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The Simple Life
Back to July-August 2020
I spent a good deal of my childhood in and around the Yellow Farmhouse, home to Marie Briggs and Floyd Bentley 200 yards from the town line and just off the main road. It had a green metal pump in the sink for water, an outhouse, three barns, one silo, a milking cow, a donkey, six workhorses, a corn crib and a green Kalamazoo wood cookstove. Marie baked and sold her cookies, pies and breads locally, plus she put up three meals per day for the farmers, including Charlie Bentley and farmhands including Opie and Herbie, who froze to death years later asleep in the front seat of a dump truck in Rutland.
After spending weeks at home in quarantine, along with the rest of America, my thoughts have started turning to a simpler life. I once drove across country in a 1961 VW and broke down in Salina, Kansas. Going from 70 mph (with the wind at my back) to zero was a similar experience; the wind rushing by the window, then nothing but lazy heat and slow talk from a garage mechanic.
I suspect that traveling the world is an effort to discover how other cultures coax meaning and satisfaction from the ordinary. In Japan, chefs agree that sushi is about the rice, not the fish, and it takes decades to master its cooking and shaping. In Oaxaca, turning corn into masa, pressing it into tortillas, then cooking them on a comal is a form of performance art, not a chore. And I met a woman in Taipei who had spent 40 years mastering the art of scallion pancakes with her mother still looking on.
It’s tempting to romanticize a life lived close to the bone. The line between a character-building experience and suffering is not easily marked. Nobody I know would feel enlightened having no money for rent or food. Somebody else’s suffering always appears more spiritual than our own.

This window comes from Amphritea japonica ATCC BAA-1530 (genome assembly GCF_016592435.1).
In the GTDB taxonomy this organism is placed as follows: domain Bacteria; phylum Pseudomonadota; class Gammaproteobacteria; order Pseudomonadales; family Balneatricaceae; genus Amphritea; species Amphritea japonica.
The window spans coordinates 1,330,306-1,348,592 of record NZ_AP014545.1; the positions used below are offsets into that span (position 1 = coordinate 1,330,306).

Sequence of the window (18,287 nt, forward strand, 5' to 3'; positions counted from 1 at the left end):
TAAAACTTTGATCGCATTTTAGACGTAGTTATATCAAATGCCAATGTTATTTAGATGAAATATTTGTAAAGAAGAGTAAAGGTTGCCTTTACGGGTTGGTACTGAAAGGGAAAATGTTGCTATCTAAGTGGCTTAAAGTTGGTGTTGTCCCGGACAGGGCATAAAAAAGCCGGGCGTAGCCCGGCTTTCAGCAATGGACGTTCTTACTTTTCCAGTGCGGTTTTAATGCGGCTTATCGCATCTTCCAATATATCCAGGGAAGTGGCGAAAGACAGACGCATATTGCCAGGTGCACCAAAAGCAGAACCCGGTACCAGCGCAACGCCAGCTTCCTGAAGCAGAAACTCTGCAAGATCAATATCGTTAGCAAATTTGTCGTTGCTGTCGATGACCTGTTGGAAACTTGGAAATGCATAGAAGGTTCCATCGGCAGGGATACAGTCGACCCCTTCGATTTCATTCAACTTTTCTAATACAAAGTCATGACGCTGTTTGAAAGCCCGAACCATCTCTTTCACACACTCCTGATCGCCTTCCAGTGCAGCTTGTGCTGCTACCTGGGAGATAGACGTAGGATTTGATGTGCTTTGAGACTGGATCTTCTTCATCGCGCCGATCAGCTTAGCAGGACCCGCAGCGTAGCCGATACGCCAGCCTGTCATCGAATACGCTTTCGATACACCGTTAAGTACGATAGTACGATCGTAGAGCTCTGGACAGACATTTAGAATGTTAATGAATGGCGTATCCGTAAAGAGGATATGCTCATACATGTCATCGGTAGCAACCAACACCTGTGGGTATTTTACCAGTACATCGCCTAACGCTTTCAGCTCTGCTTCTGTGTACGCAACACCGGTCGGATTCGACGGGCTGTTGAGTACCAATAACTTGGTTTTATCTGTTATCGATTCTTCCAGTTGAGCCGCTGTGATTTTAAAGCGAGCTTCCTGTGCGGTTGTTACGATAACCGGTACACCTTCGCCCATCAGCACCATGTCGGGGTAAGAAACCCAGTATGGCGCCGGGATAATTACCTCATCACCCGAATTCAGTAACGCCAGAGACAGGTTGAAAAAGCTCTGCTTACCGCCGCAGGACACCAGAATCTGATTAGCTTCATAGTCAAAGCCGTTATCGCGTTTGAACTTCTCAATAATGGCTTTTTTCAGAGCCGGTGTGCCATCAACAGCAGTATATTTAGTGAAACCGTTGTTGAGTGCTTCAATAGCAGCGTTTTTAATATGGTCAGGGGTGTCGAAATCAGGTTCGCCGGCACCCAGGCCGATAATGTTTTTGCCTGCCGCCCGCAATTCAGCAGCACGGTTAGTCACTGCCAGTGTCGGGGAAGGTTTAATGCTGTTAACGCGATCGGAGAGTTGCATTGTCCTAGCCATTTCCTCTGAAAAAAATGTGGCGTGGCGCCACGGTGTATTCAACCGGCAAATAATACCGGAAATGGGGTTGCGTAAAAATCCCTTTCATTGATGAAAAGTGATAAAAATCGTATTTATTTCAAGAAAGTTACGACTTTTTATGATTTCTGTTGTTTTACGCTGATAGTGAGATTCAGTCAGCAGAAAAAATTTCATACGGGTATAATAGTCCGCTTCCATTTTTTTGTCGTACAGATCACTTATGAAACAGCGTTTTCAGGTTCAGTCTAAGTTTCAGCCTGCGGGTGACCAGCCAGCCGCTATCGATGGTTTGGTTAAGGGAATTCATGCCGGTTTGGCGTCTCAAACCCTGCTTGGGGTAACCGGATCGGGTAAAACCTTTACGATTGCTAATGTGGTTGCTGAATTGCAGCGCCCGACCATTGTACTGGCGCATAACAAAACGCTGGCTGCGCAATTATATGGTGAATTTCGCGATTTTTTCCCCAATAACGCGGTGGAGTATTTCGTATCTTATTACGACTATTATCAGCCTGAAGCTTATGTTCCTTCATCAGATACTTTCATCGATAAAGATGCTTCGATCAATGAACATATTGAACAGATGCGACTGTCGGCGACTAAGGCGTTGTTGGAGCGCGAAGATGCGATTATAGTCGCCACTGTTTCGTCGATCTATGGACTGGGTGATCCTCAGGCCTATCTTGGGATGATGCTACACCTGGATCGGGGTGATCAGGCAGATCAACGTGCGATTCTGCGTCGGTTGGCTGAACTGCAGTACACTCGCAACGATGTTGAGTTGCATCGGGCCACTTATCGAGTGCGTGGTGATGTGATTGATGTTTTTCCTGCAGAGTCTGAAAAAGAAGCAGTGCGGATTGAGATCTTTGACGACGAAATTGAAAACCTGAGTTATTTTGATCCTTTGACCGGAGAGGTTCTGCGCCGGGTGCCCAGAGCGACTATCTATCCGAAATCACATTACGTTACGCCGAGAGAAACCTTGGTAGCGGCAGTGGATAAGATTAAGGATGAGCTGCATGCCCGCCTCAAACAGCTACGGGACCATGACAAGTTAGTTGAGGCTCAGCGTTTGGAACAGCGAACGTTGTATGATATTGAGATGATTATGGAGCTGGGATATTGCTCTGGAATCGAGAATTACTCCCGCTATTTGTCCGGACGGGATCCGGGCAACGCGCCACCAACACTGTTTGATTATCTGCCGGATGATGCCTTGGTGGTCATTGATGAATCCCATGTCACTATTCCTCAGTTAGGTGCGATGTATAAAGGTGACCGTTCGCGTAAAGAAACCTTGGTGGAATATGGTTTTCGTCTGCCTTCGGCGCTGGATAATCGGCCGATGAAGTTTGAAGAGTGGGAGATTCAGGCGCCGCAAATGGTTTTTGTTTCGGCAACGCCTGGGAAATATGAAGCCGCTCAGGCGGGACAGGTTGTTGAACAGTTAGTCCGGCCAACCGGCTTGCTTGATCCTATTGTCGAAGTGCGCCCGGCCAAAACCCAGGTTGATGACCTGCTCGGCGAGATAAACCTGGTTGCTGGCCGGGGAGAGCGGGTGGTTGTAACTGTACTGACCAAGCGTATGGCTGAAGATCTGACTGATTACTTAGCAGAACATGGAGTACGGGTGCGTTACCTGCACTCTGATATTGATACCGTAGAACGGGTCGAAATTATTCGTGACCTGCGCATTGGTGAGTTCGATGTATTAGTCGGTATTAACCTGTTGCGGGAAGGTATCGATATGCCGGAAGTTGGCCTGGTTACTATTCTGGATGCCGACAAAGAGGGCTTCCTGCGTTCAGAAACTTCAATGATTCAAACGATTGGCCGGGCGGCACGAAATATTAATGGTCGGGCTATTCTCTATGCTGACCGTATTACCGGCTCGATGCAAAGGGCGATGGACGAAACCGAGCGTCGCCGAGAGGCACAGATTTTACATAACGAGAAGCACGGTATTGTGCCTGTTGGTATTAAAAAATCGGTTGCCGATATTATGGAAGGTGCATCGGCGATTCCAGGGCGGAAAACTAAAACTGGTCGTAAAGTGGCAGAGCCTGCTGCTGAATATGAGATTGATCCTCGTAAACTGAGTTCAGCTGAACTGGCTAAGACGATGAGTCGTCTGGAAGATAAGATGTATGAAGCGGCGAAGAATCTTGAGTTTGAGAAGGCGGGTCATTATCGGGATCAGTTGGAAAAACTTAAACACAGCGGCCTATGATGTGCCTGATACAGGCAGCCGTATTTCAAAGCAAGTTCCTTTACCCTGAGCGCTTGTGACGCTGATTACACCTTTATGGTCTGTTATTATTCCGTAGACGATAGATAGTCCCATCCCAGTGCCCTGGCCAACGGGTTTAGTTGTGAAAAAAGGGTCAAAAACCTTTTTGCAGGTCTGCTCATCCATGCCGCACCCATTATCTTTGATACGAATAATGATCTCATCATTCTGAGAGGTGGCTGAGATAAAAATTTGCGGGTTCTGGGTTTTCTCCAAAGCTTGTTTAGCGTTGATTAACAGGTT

But of late, we all have had time to slow down. I grew up in a family where work was the coin of the realm. Give me a shovel and eight hours and let me see what I can do. (Most of what I did was shovel cow manure.) I don’t enjoy resort vacations; I would vastly prefer to help out in the kitchen, even if it’s just peeling potatoes. Put me on a beach and I will be ready to go home before lunch. For me, the simple life does not mean a life of leisure.
It may mean a life of fewer things. This spring, I suspect that instead of shopping, we all have spent long happy hours chatting with friends and family, perhaps enjoying a virtual cocktail hour or game night. I bought a bunch of Little Golden Books for our son, Oliver, and we read and reread “I’m A Truck,” “The Three Bears” and “Treasure Island.”
For most of human history, life has been simple and, to be fair, harsh. Even growing up in the ’50s, we rarely traveled as a family. My mother drove a beat-up VW station wagon and we ate out a half dozen times per year, the Chinese restaurant in the strip mall the time-honored destination. It was not because we could not afford more entertainment, it just never occurred to us that this was a good idea.
My parents’ generation was shaped by the Depression and WWII. My mother worked at a wire factory in upstate New York during the war years and my father was busy jumping out of planes behind enemy lines over Greece. They were not looking to ornament their lives with stuff; they simply recycled the old-fashioned way: paper grocery bags became book covers or Halloween masks, kitchen sinks had soaking tubs for dishes, coffee tins were pressed into service as containers for nuts and bolts, and the second or third child wore and played with hand-me-downs.
Maybe that is why I have always loved the kitchen. It is a simple room with a clear purpose. Food. Knives. Heat. It’s not complicated and yet cooking encompasses almost everything we cherish about the human condition: work, community, family, parsimony and sustenance.
The philosophical question, however, is thornier. If we have the opportunity to live a life of material excess, can we choose to reverse direction? One looks to Henry David Thoreau who spent two years in the 1840s in his famous cabin on Walden Pond. He championed the simple life, abandoning waste to discover truth. Yet, his experiment was short-lived; three years later he moved into a large, freshly built colonial at 225 Main Street in his hometown of Concord. The cabin was an adventure, not a commitment.
So perhaps we are in the midst of a national spring cleaning, deciding what to keep, what to discard, and what to recycle. Leave it to Shakespeare to say it best, “Or, gaining more, the profit of excess is but to surfeit, and such griefs sustain, that they prove bankrupt in this poor-rich gain.”